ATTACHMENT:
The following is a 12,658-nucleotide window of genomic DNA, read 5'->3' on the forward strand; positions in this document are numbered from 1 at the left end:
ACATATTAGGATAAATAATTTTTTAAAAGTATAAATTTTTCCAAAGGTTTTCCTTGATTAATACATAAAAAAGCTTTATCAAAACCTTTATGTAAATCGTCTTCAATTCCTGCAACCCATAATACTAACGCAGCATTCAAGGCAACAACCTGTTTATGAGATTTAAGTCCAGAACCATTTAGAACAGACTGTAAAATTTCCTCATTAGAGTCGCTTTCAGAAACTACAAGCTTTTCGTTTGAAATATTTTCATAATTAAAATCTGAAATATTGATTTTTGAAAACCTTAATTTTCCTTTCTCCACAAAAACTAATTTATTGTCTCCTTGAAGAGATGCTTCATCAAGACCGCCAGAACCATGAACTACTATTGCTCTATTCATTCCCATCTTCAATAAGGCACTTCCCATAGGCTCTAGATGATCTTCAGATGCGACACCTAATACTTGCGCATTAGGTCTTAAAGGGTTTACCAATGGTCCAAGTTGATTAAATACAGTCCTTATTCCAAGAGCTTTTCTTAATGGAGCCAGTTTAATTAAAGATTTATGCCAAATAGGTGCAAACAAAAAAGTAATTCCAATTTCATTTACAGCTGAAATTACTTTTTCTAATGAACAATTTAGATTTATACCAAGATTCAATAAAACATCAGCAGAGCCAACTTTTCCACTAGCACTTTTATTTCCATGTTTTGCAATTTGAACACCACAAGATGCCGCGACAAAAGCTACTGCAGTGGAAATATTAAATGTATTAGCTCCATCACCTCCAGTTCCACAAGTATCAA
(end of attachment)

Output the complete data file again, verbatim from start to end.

The following is a 12,658-nucleotide window of genomic DNA, read 5'->3' on the forward strand; positions in this document are numbered from 1 at the left end:
ACATATTAGGATAAATAATTTTTTAAAAGTATAAATTTTTCCAAAGGTTTTCCTTGATTAATACATAAAAAAGCTTTATCAAAACCTTTATGTAAATCGTCTTCAATTCCTGCAACCCATAATACTAACGCAGCATTCAAGGCAACAACCTGTTTATGAGATTTAAGTCCAGAACCATTTAGAACAGACTGTAAAATTTCCTCATTAGAGTCGCTTTCAGAAACTACAAGCTTTTCGTTTGAAATATTTTCATAATTAAAATCTGAAATATTGATTTTTGAAAACCTTAATTTTCCTTTCTCCACAAAAACTAATTTATTGTCTCCTTGAAGAGATGCTTCATCAAGACCGCCAGAACCATGAACTACTATTGCTCTATTCATTCCCATCTTCAATAAGGCACTTCCCATAGGCTCTAGATGATCTTCAGATGCGACACCTAATACTTGCGCATTAGGTCTTAAAGGGTTTACCAATGGTCCAAGTTGATTAAATACAGTCCTTATTCCAAGAGCTTTTCTTAATGGAGCCAGTTTAATTAAAGATTTATGCCAAATAGGTGCAAACAAAAAAGTAATTCCAATTTCATTTACAGCTGAAATTACTTTTTCTAATGAACAATTTAGATTTATACCAAGATTCAATAAAACATCAGCAGAGCCAACTTTTCCACTAGCACTTTTATTTCCATGTTTTGCAATTTGAACACCACAAGATGCCGCGACAAAAGCTACTGCAGTGGAAATATTAAATGTATTAGCTCCATCACCTCCAGTTCCACAAGTATCAA